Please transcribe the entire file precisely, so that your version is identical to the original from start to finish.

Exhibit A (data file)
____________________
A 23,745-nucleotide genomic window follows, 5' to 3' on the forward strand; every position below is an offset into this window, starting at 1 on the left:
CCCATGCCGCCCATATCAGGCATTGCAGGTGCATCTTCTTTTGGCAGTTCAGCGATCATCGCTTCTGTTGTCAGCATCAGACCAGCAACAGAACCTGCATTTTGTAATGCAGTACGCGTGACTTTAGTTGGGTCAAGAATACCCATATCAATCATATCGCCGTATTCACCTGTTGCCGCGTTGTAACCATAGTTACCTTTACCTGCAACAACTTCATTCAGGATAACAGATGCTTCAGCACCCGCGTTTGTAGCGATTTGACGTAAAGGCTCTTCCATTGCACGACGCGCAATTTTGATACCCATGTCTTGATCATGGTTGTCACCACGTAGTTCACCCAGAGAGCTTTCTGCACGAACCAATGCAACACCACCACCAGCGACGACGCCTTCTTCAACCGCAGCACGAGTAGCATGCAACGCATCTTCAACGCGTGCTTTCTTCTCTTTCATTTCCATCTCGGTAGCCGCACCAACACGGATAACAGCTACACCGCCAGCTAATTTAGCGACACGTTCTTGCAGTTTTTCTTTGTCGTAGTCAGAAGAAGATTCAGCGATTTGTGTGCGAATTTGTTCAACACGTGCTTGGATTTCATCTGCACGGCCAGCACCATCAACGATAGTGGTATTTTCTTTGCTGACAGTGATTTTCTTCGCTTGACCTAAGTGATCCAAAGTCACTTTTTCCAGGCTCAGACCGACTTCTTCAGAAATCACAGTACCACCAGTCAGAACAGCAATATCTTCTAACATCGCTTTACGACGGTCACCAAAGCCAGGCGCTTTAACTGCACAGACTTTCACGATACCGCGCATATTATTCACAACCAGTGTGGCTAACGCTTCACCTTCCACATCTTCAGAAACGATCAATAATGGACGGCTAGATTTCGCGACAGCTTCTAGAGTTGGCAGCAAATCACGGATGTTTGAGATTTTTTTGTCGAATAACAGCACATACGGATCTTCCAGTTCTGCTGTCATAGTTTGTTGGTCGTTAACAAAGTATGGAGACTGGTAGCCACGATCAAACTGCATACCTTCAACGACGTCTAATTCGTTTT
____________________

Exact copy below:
A 23,745-nucleotide genomic window follows, 5' to 3' on the forward strand; every position below is an offset into this window, starting at 1 on the left:
CCCATGCCGCCCATATCAGGCATTGCAGGTGCATCTTCTTTTGGCAGTTCAGCGATCATCGCTTCTGTTGTCAGCATCAGACCAGCAACAGAACCTGCATTTTGTAATGCAGTACGCGTGACTTTAGTTGGGTCAAGAATACCCATATCAATCATATCGCCGTATTCACCTGTTGCCGCGTTGTAACCATAGTTACCTTTACCTGCAACAACTTCATTCAGGATAACAGATGCTTCAGCACCCGCGTTTGTAGCGATTTGACGTAAAGGCTCTTCCATTGCACGACGCGCAATTTTGATACCCATGTCTTGATCATGGTTGTCACCACGTAGTTCACCCAGAGAGCTTTCTGCACGAACCAATGCAACACCACCACCAGCGACGACGCCTTCTTCAACCGCAGCACGAGTAGCATGCAACGCATCTTCAACGCGTGCTTTCTTCTCTTTCATTTCCATCTCGGTAGCCGCACCAACACGGATAACAGCTACACCGCCAGCTAATTTAGCGACACGTTCTTGCAGTTTTTCTTTGTCGTAGTCAGAAGAAGATTCAGCGATTTGTGTGCGAATTTGTTCAACACGTGCTTGGATTTCATCTGCACGGCCAGCACCATCAACGATAGTGGTATTTTCTTTGCTGACAGTGATTTTCTTCGCTTGACCTAAGTGATCCAAAGTCACTTTTTCCAGGCTCAGACCGACTTCTTCAGAAATCACAGTACCACCAGTCAGAACAGCAATATCTTCTAACATCGCTTTACGACGGTCACCAAAGCCAGGCGCTTTAACTGCACAGACTTTCACGATACCGCGCATATTATTCACAACCAGTGTGGCTAACGCTTCACCTTCCACATCTTCAGAAACGATCAATAATGGACGGCTAGATTTCGCGACAGCTTCTAGAGTTGGCAGCAAATCACGGATGTTTGAGATTTTTTTGTCGAATAACAGCACATACGGATCTTCCAGTTCTGCTGTCATAGTTTGTTGGTCGTTAACAAAGTATGGAGACTGGTAGCCACGATCAAACTGCATACCTTCAACGACGTCTAATTCGTTTT